The secret is out….well and truly
The growth in Iceland’s visitor numbers has been growing at an exponential rate. Before the turn of the century, visitors to Iceland never reached 100,000 per annum. Shortly thereafter, various areas in Iceland were used as backdrops for movie scenes and rock music videos. The world became alive to the beauty of this country, and visitor numbers started to grow. In 2008, Iceland suffered a significant blow to its economy with a credit card crash, and the country started to look further afield in its strategic recovery.
In 2010, Iceland made global headlines when the volcano Eyjafjallajökull erupted, causing disruption to travel plans for weeks on end. Incentives were offered to airlines to bring the people back to Iceland. All of this has contributed to a new found love for Iceland that has not abated.
A glance at the passenger projections graph from the Visit Iceland tourism website shows an almost vertical rise from around 2010 when just under 500,000 people flew into Keflavik Airport. Given back in the late 90’s these numbers were below 100,000, this was already showing a sizeable improvement. In 2016, 1.767m people came to visit Iceland, 39% more than the previous year. That number is expected to go north of 2 million visitors in 2017.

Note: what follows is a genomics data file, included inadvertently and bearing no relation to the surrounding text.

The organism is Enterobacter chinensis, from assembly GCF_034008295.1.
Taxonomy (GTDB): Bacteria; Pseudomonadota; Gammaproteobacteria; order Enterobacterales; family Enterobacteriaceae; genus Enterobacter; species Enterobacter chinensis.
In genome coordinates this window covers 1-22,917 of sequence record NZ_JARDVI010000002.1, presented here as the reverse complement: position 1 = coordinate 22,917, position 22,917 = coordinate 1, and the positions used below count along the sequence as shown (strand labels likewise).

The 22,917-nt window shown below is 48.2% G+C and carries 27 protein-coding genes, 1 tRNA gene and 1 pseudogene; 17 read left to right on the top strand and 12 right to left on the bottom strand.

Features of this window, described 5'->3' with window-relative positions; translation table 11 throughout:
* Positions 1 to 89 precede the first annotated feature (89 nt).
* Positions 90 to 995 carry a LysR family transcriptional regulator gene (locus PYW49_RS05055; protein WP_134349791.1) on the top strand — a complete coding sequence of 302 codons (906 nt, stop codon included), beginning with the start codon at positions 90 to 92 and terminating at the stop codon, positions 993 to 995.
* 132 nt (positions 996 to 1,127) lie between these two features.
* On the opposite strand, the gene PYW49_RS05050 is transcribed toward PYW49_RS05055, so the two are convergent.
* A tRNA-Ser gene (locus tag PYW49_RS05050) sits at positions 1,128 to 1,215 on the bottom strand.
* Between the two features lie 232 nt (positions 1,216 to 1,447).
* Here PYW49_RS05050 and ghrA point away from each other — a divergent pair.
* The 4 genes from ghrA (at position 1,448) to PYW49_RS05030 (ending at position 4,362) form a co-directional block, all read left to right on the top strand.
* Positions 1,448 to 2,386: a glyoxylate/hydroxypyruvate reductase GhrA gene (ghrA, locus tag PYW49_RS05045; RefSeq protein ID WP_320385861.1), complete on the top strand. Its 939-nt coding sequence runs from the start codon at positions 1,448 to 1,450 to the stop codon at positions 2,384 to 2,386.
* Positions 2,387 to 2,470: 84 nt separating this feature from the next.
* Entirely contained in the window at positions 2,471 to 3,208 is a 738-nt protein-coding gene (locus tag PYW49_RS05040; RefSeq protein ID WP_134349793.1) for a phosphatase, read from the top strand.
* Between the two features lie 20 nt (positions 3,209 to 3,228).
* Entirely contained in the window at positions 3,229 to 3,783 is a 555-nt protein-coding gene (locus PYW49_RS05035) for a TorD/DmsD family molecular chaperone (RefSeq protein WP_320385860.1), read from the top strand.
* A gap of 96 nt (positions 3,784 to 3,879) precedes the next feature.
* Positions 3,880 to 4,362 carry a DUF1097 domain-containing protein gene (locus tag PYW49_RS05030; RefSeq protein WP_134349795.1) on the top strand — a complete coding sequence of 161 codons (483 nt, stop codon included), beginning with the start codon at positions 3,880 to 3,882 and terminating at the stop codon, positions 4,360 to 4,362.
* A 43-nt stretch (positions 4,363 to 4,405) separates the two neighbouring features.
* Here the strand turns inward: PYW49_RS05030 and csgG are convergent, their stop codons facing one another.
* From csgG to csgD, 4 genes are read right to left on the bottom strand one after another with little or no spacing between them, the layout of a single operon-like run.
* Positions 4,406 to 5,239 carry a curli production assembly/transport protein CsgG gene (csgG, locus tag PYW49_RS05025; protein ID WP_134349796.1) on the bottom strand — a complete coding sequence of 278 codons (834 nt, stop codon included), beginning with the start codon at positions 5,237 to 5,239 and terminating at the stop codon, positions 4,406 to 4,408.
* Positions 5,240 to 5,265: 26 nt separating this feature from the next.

Reykjavik – a good base
The majority of visitors to Iceland enter by air, through Keflavik Airport, located approximately 38km from the centre of Reykjavik. As the capital of Iceland, most of Reykjavik’s visitors would find themselves here at some point during their stay. For many, Reykjavik is as far as they get, popping over from other European destinations for a long weekend. Others, particularly those flying with Iceland Air, use Reykjavik as part of their journey stopover.
Self-guided walking tour Reykjavik
Reykjavik is a city well worth stopping for, but I don’t believe it needs more than several days. Whilst noticeably different from many of the world’s big cities, there’s so much diverse and incredible beauty on offer in the rest of Iceland to encourage you to get out from Reykjavik, if only for a few more days.
In a city that can take a toll on your wallet, a self-guided tour offers the perfect solution. Reykjavik is an easy city to walk, and you can do it at a pace that is entirely your own.
We took a full day and a half to explore all of these sights and areas below, stopping in at many of the cafes, food stores and coffee shops along the way.
If walking around Reykjavik on your own is not something that suits you, there are plenty of tours available where a guide can talk you through all the key sights.
Get a view from the top of Hallsgrimskirkja Church